MONROVIA, Montserrado â€“ As the deadly coronavirus continues to spread around the world, so is the fear and anxiety among many people.
The coronavirus, which emerged in central China in late Dec 2019, has spread to 105 countries, sickening about 110,000 people and killing over 3,800, mostly in mainland China. South Korea has the second-highest number of cases after China, where the virus began two months ago, although Italy could soon become the second highest.
Despite scientists telling people not to panic, many countries the world over have suspended schools, public events, and imposed travel restrictions.
Global health experts had anticipated that the virus would most likely spread to Africa from China, which has increased its ties with Africa enormously over the past two decades.
To combat the potential spread of the deadly outbreak, airlines including Egypt Air, Kenya Airways, and South African Airways have suspended their flights to China.
Ethiopian Airlines, which operates the largest number of flights between China and Africa, has refused to follow suit despite widespread criticism from political and business leaders across the continent.
Recently, the Kenyan government faced criticism for allowing China Southern Airlines to resumed flights from Guangzhou Province in China to Nairobi, the Kenyan capital.
The Kenyan government said that all 239 passengers on the first plane after the service restarted had been screened onboard, cleared and advised to self-quarantine for 14 days. But on social media, many expressed outrage about the flights, calling officials negligent.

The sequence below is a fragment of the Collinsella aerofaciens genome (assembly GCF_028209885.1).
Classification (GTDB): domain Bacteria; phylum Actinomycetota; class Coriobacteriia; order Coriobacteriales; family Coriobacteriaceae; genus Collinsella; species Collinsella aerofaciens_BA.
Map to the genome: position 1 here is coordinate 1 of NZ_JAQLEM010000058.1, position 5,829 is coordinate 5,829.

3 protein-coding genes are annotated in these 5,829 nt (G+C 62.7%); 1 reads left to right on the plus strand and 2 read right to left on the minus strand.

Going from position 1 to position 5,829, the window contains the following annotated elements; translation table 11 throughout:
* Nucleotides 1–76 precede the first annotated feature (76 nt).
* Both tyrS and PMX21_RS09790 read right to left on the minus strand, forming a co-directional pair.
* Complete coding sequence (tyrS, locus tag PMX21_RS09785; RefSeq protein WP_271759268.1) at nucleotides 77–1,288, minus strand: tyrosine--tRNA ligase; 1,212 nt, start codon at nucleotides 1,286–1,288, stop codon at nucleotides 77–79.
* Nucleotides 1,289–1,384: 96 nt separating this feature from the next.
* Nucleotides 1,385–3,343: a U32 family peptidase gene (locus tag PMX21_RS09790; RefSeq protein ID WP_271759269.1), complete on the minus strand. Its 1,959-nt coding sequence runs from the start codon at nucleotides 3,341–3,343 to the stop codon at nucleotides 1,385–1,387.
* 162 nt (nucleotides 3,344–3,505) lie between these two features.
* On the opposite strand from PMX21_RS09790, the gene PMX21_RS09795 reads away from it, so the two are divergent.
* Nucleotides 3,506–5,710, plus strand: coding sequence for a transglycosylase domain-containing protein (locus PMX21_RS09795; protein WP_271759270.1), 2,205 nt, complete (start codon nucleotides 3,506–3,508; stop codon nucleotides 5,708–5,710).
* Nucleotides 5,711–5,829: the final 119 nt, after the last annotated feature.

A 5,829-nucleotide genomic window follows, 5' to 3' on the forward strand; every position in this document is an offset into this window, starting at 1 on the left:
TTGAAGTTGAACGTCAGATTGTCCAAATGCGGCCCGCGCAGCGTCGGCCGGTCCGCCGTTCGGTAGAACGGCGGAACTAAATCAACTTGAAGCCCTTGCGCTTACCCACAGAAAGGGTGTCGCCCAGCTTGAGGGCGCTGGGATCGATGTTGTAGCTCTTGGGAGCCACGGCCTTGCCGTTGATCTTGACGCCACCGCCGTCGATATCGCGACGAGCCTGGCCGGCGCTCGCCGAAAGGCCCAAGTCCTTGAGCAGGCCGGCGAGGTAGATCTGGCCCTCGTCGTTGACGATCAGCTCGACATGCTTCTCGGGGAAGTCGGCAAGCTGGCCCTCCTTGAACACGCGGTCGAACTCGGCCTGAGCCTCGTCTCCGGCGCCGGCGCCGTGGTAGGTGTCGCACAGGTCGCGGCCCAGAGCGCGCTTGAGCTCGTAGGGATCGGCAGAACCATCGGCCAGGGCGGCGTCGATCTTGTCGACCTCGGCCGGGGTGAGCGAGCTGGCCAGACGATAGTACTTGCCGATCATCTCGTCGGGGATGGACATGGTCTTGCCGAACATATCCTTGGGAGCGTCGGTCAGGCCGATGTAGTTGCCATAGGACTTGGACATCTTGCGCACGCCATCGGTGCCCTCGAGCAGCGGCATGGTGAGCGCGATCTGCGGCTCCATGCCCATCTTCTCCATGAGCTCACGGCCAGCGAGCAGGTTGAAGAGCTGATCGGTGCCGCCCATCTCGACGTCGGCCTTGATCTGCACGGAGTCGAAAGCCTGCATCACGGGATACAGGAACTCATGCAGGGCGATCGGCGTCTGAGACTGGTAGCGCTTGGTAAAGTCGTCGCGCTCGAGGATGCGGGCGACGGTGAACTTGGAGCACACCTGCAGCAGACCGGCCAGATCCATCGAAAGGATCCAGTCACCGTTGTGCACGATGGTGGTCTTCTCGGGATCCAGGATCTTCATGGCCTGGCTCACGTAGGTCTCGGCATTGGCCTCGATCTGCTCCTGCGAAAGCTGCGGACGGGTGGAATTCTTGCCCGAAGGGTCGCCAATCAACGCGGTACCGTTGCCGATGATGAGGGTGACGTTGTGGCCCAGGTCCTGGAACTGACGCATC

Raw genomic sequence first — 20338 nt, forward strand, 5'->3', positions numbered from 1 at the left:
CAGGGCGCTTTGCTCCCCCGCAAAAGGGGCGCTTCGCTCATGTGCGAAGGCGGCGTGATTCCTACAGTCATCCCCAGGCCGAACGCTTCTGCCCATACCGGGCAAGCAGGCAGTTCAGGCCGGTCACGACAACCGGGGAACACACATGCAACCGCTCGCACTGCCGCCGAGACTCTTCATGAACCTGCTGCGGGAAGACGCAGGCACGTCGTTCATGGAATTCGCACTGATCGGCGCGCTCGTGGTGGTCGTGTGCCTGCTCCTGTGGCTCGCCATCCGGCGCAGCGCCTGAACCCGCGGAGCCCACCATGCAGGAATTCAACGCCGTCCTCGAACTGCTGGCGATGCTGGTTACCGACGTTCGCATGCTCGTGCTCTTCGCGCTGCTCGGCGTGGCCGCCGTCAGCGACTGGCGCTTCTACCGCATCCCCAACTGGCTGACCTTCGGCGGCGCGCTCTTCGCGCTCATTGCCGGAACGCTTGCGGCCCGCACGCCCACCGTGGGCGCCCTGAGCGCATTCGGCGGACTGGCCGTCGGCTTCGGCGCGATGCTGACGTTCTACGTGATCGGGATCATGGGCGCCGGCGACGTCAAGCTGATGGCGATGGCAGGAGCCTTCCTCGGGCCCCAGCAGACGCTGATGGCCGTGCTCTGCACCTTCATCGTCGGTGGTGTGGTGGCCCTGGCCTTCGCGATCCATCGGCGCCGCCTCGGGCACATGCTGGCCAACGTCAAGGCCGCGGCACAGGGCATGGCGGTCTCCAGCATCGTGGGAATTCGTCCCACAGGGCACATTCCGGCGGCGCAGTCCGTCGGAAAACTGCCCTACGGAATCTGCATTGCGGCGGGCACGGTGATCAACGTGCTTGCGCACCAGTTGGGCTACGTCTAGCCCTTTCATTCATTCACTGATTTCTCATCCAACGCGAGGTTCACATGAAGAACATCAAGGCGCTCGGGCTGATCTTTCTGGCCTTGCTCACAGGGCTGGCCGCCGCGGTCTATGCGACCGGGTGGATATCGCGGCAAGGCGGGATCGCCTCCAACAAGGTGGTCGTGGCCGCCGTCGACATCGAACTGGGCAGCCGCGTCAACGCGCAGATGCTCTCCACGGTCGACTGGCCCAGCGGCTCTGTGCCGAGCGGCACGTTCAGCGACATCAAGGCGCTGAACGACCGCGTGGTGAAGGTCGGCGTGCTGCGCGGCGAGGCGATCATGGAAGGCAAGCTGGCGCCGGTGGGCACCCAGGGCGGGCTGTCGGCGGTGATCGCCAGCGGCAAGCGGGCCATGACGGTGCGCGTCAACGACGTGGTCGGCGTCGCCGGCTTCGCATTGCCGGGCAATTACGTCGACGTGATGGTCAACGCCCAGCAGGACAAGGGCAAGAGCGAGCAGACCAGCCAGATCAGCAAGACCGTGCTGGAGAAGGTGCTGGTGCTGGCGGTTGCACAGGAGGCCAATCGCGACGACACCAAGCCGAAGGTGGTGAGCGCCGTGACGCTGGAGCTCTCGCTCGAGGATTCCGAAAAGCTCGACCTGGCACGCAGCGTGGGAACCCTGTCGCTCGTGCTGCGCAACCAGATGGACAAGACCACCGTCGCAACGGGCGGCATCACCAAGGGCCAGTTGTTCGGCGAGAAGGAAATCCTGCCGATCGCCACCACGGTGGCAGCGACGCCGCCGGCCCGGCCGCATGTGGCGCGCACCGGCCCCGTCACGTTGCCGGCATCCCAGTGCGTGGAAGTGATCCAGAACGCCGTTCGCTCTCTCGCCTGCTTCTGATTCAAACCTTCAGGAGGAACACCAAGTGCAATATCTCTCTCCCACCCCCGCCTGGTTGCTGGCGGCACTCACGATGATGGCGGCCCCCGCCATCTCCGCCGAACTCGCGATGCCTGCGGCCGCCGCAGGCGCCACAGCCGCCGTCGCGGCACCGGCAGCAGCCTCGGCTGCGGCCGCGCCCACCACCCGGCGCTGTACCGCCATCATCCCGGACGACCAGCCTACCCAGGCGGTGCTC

After numerous lawsuits were filed against the government, Kenyaâ€™s high court temporarily suspended flights from China for ten days.
Other countries are denying entries altogether to visitors or placing them into quarantine. This goes against guidelines from the World Health Organization, which notes that these measures are not always effective.
Liberiaâ€™s Health Minister, Dr. Wilhelmina Jallah, speaking in an exclusive interview with The Bush Chicken about the preparedness of the country in the wake of the spread of the virus, said the government has tightened its surveillance and testing.
â€œWe have some testing kits in the country to do rapid tests in the case of a Coronavirus case and also manage such,â€ Jallah said.
When the virus started to increase in China, Jallah said the National Public Health Institute of Liberia and its partners were able to quickly put together a preparedness plan.
The plan, according to the health minister, consisted of a team deployed at the Roberts International Airport that monitors passengers entering the country.
At the countryâ€™s various entry points along its land borders, Jallah said immigration, police, and military personnel are tracking the temperature of travelers and ensuring that all hands are being washed properly.
â€œCurrently, Liberia has four observation sites in Margibi, where the [Roberts International Airport] is located, and closely monitoring the four high-risk countries to include China, Italy, South Korean, Iran, and Japan,â€ she said.
Jallah emphasized that health authorities would add other high-risk countries on its communication advisory list as conditions changed around the world.